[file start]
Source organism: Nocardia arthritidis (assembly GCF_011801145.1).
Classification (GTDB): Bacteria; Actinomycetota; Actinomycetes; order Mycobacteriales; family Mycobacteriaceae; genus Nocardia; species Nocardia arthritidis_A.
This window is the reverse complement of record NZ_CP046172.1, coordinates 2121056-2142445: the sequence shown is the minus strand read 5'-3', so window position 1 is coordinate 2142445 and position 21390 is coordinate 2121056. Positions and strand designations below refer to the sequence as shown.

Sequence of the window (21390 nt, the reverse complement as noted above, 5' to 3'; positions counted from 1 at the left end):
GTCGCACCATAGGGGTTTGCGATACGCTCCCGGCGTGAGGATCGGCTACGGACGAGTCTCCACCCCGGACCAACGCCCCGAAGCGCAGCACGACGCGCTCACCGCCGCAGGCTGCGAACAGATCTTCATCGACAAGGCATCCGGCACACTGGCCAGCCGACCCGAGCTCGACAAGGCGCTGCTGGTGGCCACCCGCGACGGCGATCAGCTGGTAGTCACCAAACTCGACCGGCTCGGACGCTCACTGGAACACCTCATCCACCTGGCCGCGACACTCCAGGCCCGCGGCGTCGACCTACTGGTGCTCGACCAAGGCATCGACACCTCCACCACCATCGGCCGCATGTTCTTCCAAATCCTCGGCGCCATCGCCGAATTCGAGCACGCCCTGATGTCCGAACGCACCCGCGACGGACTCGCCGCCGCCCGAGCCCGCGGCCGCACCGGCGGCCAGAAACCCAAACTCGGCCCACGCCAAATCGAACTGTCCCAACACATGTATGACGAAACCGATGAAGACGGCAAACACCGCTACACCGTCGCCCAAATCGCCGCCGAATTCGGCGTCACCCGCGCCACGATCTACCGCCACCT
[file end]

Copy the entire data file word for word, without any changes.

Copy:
Source organism: Nocardia arthritidis (assembly GCF_011801145.1).
Classification (GTDB): Bacteria; Actinomycetota; Actinomycetes; order Mycobacteriales; family Mycobacteriaceae; genus Nocardia; species Nocardia arthritidis_A.
This window is the reverse complement of record NZ_CP046172.1, coordinates 2121056-2142445: the sequence shown is the minus strand read 5'-3', so window position 1 is coordinate 2142445 and position 21390 is coordinate 2121056. Positions and strand designations below refer to the sequence as shown.

Sequence of the window (21390 nt, the reverse complement as noted above, 5' to 3'; positions counted from 1 at the left end):
GTCGCACCATAGGGGTTTGCGATACGCTCCCGGCGTGAGGATCGGCTACGGACGAGTCTCCACCCCGGACCAACGCCCCGAAGCGCAGCACGACGCGCTCACCGCCGCAGGCTGCGAACAGATCTTCATCGACAAGGCATCCGGCACACTGGCCAGCCGACCCGAGCTCGACAAGGCGCTGCTGGTGGCCACCCGCGACGGCGATCAGCTGGTAGTCACCAAACTCGACCGGCTCGGACGCTCACTGGAACACCTCATCCACCTGGCCGCGACACTCCAGGCCCGCGGCGTCGACCTACTGGTGCTCGACCAAGGCATCGACACCTCCACCACCATCGGCCGCATGTTCTTCCAAATCCTCGGCGCCATCGCCGAATTCGAGCACGCCCTGATGTCCGAACGCACCCGCGACGGACTCGCCGCCGCCCGAGCCCGCGGCCGCACCGGCGGCCAGAAACCCAAACTCGGCCCACGCCAAATCGAACTGTCCCAACACATGTATGACGAAACCGATGAAGACGGCAAACACCGCTACACCGTCGCCCAAATCGCCGCCGAATTCGGCGTCACCCGCGCCACGATCTACCGCCACCT